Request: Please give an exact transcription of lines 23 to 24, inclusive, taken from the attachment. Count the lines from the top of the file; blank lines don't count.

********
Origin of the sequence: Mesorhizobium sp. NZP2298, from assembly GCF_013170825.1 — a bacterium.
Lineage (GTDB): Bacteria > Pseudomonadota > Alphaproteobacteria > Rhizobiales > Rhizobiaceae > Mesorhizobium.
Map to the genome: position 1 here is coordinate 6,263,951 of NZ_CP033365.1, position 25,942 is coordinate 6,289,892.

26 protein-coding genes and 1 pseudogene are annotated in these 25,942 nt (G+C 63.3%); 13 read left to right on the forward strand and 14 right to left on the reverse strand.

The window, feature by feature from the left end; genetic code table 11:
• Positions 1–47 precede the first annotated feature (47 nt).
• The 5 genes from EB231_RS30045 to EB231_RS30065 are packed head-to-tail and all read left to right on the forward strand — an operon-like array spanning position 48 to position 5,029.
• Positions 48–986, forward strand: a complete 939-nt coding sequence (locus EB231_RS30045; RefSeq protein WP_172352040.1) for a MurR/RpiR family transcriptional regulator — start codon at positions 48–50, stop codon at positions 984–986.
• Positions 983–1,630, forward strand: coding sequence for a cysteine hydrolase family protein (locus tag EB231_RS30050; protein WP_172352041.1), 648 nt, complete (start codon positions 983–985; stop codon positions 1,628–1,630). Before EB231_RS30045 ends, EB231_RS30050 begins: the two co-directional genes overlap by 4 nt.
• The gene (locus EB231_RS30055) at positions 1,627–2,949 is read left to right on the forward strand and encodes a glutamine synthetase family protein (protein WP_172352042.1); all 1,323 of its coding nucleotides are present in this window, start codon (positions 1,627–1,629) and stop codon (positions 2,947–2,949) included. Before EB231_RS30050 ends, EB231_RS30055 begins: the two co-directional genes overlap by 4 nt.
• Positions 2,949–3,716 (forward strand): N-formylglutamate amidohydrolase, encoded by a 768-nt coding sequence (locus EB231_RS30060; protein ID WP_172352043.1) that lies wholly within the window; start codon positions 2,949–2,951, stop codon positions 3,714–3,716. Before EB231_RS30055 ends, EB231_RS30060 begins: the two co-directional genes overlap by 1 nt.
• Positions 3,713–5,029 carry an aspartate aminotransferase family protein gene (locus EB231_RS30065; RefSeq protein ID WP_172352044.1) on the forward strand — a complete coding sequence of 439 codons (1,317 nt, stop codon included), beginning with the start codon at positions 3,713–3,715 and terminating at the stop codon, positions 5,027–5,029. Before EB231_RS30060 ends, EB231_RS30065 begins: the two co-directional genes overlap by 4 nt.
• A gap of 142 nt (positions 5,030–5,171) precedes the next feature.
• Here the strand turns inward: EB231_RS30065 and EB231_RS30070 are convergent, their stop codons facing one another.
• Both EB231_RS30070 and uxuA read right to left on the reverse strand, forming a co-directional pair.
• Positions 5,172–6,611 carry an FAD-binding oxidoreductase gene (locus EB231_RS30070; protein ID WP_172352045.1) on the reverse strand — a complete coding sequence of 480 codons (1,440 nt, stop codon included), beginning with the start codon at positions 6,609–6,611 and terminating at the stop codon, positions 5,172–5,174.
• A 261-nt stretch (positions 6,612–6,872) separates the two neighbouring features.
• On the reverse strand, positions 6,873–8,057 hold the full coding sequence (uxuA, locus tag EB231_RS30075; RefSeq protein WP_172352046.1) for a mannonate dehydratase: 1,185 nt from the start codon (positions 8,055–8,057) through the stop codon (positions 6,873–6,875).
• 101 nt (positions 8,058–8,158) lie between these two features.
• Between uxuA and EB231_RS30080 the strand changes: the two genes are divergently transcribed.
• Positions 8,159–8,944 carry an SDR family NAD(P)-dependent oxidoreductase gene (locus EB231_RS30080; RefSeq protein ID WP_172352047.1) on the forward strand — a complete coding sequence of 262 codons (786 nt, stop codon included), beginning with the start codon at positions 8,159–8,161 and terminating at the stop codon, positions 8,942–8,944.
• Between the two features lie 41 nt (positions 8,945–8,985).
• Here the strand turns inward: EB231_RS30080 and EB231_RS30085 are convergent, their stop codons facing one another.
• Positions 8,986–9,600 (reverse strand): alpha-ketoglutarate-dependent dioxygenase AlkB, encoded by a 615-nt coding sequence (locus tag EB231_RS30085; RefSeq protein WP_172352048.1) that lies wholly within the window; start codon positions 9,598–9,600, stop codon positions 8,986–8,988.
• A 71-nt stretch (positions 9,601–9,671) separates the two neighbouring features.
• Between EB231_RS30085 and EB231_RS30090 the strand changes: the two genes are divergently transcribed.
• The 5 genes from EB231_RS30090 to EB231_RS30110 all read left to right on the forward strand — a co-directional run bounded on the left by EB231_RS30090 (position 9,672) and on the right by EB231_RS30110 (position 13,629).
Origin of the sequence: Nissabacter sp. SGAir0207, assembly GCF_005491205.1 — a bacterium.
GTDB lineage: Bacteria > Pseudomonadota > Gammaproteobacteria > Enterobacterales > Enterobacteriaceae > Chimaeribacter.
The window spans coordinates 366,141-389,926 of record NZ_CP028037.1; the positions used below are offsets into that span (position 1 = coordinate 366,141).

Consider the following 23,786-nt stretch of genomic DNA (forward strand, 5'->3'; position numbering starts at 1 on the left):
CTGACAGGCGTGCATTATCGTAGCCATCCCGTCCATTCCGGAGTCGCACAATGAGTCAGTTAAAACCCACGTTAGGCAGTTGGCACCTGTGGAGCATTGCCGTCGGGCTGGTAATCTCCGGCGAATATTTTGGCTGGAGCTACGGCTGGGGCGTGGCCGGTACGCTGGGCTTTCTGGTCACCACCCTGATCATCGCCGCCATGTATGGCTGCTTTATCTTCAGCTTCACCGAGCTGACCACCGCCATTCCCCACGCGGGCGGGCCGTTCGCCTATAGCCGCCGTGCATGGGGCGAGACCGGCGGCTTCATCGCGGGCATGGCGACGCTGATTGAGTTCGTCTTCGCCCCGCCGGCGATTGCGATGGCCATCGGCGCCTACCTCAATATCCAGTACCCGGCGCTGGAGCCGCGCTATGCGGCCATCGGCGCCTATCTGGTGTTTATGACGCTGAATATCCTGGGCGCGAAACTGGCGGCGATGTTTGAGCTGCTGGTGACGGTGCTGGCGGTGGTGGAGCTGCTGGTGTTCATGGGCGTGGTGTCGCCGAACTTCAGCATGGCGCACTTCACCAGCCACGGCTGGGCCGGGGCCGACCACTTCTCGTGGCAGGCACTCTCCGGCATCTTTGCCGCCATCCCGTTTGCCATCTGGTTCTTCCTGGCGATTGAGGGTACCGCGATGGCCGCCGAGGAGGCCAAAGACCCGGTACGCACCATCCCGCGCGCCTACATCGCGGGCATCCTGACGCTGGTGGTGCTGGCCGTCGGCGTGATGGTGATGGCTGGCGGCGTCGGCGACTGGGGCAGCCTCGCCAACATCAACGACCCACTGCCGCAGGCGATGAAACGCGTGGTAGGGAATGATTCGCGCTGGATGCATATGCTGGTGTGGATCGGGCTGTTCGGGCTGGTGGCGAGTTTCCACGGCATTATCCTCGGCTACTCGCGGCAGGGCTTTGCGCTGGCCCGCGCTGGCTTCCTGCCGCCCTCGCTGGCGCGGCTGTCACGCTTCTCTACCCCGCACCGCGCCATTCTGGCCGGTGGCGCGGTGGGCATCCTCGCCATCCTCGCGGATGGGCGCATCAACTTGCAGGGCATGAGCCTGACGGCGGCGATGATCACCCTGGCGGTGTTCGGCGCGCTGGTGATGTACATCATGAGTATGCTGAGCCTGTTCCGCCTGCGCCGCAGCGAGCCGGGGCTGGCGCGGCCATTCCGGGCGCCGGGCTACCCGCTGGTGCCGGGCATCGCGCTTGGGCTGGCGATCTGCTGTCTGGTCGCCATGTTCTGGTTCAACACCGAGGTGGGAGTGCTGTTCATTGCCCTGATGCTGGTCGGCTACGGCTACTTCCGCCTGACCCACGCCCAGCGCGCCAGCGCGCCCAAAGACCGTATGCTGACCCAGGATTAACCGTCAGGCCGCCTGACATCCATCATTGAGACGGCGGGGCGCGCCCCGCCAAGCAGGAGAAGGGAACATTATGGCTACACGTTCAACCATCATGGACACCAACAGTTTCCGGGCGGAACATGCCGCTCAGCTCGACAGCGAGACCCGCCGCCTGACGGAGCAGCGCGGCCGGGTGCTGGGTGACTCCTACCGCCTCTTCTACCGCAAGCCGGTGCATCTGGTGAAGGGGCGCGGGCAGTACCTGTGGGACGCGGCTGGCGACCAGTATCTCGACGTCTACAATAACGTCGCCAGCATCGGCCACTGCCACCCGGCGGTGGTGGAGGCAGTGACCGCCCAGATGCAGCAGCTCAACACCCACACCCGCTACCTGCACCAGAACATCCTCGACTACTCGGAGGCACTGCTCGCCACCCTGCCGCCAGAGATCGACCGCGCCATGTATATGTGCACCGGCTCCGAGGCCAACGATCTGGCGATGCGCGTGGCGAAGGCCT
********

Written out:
• Here the strand turns inward: EB231_RS30080 and EB231_RS30085 are convergent, their stop codons facing one another.
• Positions 8,986–9,600 (reverse strand): alpha-ketoglutarate-dependent dioxygenase AlkB, encoded by a 615-nt coding sequence (locus tag EB231_RS30085; RefSeq protein WP_172352048.1) that lies wholly within the window; start codon positions 9,598–9,600, stop codon positions 8,986–8,988.